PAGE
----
centers, old information can be reviewed and new information can be
learned.
Step 2 Assessment

The class with be divided into six groups according to ability. Beam states
that when grouping students according to ability teachers will need to
accommodate for experiences and readiness by using pretests or baselines
so scaffolding is effective (p. 6). This will require additional work at the
beginning of the unit, but it will result in successful learning. Once groups
have been established, each group will be responsible for doing additional
research on their historical figure digging into their life, accomplishments
and contributions to the American Revolution. Once the research has been
completed, the students will choose how the information can be presented
with the following options: videotaping the impersonation of the historical
figure; using a Prezi or PowerPoint discussing the life and contributions of the
revolutionary; publishing a blog or website; comparing or contrasting in
writing a couple of the people discussed during the lecture; creating a
collage of information and pictures of the person assigned; or writing a song
about the assigned historical person.
Step 3 Two Key Components Learning Through Teaching and Published
Discussions
The students will not only be choosing the product in which to display the
information, but they will be teaching what they have learned to their fellow
classmates in learning centers. Additionally, they will answer questions
through a threaded discussion on the Learning Management System called
Canvas.
Step 4 Mini-Lessons

The advanced students must take what they have learned from class and
through their project and connect it to a social or cultural issue in present
society. They can answer questions such as: How would your historical figure
react to a certain social or cultural issue today? What factors in todays
society would warrant a revolution? They may address these questions in
the discussion thread as well as in a general group discussion during their
learning station time.
The average students may address questions such as the following: Where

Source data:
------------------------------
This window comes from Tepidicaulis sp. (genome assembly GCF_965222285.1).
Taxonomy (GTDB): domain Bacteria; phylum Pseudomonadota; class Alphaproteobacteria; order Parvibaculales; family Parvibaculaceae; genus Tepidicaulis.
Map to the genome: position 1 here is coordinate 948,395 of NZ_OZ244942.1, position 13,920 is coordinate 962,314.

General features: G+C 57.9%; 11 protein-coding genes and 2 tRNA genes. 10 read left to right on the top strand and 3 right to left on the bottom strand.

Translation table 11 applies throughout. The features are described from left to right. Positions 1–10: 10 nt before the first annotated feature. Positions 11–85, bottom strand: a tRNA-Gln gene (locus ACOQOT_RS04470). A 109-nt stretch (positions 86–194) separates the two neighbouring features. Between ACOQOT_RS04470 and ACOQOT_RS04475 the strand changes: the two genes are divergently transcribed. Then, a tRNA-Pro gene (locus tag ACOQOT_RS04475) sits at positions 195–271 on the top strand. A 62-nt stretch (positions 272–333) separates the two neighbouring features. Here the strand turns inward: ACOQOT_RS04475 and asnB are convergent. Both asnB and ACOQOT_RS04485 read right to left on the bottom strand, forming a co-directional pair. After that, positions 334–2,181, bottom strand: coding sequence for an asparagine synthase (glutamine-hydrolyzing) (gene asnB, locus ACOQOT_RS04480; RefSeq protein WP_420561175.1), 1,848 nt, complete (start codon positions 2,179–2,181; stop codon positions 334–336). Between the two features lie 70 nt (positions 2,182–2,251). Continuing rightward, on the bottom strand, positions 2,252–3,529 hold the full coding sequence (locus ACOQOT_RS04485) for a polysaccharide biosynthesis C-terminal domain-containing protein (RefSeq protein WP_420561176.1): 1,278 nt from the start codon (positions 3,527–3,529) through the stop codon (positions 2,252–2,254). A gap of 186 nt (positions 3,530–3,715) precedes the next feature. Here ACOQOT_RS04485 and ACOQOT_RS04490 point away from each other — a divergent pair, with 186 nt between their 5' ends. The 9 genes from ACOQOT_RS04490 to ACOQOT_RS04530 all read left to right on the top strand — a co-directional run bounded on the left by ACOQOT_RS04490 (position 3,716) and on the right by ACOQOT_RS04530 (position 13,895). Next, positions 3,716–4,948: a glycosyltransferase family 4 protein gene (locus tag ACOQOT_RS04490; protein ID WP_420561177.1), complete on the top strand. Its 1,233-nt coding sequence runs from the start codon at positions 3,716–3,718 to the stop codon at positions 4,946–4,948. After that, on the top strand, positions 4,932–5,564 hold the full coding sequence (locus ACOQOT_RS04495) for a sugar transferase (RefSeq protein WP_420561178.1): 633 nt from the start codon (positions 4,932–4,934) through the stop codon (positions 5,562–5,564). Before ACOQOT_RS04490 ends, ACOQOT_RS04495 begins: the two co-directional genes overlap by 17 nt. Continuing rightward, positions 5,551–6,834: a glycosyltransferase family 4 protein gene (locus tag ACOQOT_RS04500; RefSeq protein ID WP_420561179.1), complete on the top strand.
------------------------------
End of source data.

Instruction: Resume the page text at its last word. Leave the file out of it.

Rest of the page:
would the United States be if the revolutionaries did not speak out against
Great Britain? Why may it be important to address injustices in society? This
group would also address these questions through a threaded discussion
using Canvas. Additionally, they would use these questions as teaching
moments during the learning centers.
The struggling students could review the basic information on the life and
contributions of the historical figures to the American Revolution. They could
possibly answer a question such as: Explain what Abigail Adams was most
known for, and why is she considered an American patriot? What speech did
Patrick Henry give, and what was its significance in reference to the
American Revolution?
Conclusive Wrap-Up
Students have many obstacles that affect their learning. Some of them
include outside factors that teachers cannot control; however, there are
factors that can be controlled and utilized in order to ensure successful

learning. In the above lesson plan, differentiated instruction was utilized


based on multiple intelligences as well as different levels of student ability.
Since the use of technology is a skill that 21st century learners need to be
familiar with, this lesson combines a learning management system with
student choice, skill level and multiple intelligence. These three formats can
address a variety of student needs, and can help students find their passion
for life-long learning.

References:
Beam, A. P. (2009). Standards-based differentiation: Identifying the concept
of multiple
intelligence for use with students with disabilities. TEACHING
Exceptional Children Plus, 5(4), 2-13.

De Jesus, O. N. (2012). Differentiated instruction: Can differentiated


instruction provide success
for all learners? National Teacher Education Journal, 5(3), 5-11.
Lynch, S., & Warner, L. (2008). Creating lesson plans for all learners. Kappa
Delta Pi Record,
45(1), 10-15.
Mills, J. d. (2015). Learning Management Systems Must Evolve to Curb
Student
Attrition. Journal Of Applied Learning Technology, 5(4), 41-45.